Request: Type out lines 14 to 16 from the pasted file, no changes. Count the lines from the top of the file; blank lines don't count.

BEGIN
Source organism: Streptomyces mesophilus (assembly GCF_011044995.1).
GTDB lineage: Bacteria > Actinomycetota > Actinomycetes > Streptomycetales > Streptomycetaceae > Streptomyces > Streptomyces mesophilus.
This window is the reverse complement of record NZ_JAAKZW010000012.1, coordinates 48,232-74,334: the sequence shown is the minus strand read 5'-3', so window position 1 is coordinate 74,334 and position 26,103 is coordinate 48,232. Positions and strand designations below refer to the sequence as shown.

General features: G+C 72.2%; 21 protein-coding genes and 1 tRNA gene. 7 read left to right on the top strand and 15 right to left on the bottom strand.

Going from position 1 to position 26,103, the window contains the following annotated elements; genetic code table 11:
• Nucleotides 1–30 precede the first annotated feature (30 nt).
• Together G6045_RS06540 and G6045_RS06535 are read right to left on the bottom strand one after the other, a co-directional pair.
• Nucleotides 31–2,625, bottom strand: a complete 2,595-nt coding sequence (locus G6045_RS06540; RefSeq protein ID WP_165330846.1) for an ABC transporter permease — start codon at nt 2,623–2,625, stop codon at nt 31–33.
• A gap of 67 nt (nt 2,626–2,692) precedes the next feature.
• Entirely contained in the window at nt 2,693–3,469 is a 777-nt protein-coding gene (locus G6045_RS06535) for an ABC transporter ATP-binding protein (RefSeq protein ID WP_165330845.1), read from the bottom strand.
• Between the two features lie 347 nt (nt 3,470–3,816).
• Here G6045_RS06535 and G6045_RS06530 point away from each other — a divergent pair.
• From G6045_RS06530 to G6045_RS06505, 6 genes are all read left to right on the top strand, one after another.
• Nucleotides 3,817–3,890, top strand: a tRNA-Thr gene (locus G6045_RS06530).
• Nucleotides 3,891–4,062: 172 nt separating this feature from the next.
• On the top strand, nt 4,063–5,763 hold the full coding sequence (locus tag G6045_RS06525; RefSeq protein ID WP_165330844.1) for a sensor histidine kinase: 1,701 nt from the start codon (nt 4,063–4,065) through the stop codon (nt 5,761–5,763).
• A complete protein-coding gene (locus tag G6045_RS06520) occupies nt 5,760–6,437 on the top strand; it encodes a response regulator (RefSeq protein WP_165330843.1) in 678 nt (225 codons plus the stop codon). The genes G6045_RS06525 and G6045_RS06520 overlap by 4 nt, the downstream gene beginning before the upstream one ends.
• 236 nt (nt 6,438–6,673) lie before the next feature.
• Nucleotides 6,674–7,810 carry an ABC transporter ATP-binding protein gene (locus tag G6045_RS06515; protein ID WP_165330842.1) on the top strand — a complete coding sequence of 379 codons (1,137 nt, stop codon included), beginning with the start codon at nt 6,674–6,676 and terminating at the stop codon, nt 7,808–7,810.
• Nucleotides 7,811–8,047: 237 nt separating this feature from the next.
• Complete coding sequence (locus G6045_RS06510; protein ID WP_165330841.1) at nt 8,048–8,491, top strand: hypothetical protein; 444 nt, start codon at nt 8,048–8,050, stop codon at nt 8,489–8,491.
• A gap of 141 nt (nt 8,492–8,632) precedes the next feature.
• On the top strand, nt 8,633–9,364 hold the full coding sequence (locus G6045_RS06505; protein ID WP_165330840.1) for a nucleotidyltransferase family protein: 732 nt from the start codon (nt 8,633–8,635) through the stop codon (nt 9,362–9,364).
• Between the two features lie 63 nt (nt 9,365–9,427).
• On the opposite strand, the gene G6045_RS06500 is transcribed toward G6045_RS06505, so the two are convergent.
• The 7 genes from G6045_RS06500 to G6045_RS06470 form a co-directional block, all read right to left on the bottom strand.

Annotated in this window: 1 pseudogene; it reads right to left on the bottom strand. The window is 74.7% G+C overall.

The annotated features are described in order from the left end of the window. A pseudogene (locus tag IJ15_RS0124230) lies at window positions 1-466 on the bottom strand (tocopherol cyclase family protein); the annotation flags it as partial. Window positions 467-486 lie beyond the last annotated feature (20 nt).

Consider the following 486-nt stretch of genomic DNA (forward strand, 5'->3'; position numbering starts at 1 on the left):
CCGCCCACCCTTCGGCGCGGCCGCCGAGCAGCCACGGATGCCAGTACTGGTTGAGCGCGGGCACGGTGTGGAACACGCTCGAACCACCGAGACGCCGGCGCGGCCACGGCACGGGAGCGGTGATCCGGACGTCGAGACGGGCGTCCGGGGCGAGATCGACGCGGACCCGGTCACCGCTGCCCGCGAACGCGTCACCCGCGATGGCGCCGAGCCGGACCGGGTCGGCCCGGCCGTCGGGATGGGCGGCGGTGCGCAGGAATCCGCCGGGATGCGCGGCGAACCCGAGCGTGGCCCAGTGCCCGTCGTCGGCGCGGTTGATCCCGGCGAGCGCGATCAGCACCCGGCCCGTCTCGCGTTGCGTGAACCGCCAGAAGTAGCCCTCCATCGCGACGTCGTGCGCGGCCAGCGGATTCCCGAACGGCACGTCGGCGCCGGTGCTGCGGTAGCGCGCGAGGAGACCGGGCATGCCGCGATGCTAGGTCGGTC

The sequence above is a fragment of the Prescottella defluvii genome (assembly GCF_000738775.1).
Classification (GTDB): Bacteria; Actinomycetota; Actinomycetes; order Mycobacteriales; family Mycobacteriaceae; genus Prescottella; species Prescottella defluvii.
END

• Nucleotides 3,817–3,890, top strand: a tRNA-Thr gene (locus G6045_RS06530).
• Nucleotides 3,891–4,062: 172 nt separating this feature from the next.
• On the top strand, nt 4,063–5,763 hold the full coding sequence (locus tag G6045_RS06525; RefSeq protein ID WP_165330844.1) for a sensor histidine kinase: 1,701 nt from the start codon (nt 4,063–4,065) through the stop codon (nt 5,761–5,763).